Tyler and Cameron Winklevoss are attacking Facebook on a new legal front after opting not take their California case to the US Supreme Court.
The twin brothers and fellow ConnectU founder Divya Narendra revealed plans to rev up litigation in Massachusetts accusing Facebook of duping them in a deal they made in a lawsuit charging that Mark Zuckerberg stole their idea.
Lawyers for the Winklevosses notified a federal court in Boston on Thursday that they wouldn't appeal a failed California case to the Supreme Court, clearing the way to proceed in a separate lawsuit idling in Massachusetts.
The filing indicated that the Winklevosses intend to commence a "discovery" process aimed at uncovering whether Facebook suppressed evidence while negotiating a settlement with the ConnectU founders.
"These are old and baseless allegations that have been considered and rejected previously by the courts," Facebook attorney Neel Chatterjee said in a statement.
The twins have argued that Facebook held back information about the estimated value of the California-based social networking firm while reaching a $65 million settlement with the brothers.
The twins inked a settlement two years ago that got them $20 million in cash and $45 million worth of stock valued at $36 per share.
The value of that yet-to-be-issued stock has skyrocketed along with Facebook's estimated market value.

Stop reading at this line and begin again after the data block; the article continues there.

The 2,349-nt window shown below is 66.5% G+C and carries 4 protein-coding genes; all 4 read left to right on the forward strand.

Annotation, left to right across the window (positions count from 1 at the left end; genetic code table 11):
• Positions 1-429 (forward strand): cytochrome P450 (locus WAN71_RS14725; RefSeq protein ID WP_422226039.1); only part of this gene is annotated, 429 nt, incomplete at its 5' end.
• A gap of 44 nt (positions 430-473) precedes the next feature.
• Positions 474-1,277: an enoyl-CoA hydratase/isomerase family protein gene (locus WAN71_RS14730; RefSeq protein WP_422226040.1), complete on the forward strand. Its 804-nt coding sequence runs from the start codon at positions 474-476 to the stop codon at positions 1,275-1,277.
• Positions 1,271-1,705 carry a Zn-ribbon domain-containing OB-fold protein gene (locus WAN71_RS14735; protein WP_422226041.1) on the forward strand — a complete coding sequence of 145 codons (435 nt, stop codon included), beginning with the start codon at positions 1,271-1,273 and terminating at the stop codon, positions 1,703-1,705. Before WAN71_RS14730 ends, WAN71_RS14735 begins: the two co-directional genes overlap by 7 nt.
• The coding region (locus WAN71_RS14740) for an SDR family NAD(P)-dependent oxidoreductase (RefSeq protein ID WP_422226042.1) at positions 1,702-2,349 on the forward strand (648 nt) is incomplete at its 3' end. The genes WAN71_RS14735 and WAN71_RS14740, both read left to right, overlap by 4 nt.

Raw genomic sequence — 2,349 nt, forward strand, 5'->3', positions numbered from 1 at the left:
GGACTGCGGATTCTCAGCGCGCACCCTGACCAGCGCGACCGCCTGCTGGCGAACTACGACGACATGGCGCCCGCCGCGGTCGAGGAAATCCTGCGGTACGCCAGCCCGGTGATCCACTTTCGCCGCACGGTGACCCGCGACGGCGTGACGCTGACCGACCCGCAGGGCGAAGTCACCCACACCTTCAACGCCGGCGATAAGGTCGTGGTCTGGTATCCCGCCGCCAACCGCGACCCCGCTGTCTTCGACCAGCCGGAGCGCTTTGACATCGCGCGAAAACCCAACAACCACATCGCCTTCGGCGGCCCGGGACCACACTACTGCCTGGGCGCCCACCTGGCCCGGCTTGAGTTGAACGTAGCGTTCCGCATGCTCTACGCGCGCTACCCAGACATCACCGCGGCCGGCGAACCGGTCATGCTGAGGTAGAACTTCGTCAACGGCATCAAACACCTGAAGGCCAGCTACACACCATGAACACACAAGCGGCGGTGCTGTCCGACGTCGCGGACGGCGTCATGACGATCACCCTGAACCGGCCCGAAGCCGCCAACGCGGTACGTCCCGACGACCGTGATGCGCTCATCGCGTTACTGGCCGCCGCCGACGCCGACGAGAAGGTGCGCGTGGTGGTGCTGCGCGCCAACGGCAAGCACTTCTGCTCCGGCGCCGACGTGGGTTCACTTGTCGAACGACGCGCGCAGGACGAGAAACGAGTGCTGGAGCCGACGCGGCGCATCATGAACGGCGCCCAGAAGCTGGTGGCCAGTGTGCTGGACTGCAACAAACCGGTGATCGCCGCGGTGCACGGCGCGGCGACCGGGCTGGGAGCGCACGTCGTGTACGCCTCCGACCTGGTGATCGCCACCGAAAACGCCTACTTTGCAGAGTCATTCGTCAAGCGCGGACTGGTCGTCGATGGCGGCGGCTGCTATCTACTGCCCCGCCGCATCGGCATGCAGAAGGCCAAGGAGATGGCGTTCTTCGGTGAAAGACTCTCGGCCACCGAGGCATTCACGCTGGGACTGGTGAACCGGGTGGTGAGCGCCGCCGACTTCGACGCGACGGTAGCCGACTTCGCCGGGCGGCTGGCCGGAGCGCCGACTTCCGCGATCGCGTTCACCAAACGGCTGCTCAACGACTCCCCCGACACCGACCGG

The brothers challenged the settlement, which was supposed to be confidential, on the grounds that Zuckerberg suckered them during settlement talks by not revealing Facebook internally valued the stock at $9.
The lower figure would have resulted in the Winklevoss twins getting many more shares.
Lawyers filed legal paperwork on Wednesday saying that the twin brothers will not ask the top court in the nation to overturn a decision the US 9th Circuit Court of Appeals made siding with Facebook.
The US 9th Circuit Court of Appeals in May rejected a bid by the identical twin brothers to have a full panel of 11 judges second guess a ruling made by a three-justice panel.
The three-judge panel said that litigation in the case "must come to an end" and threw out the bid by the Winklevosses to review the settlement.
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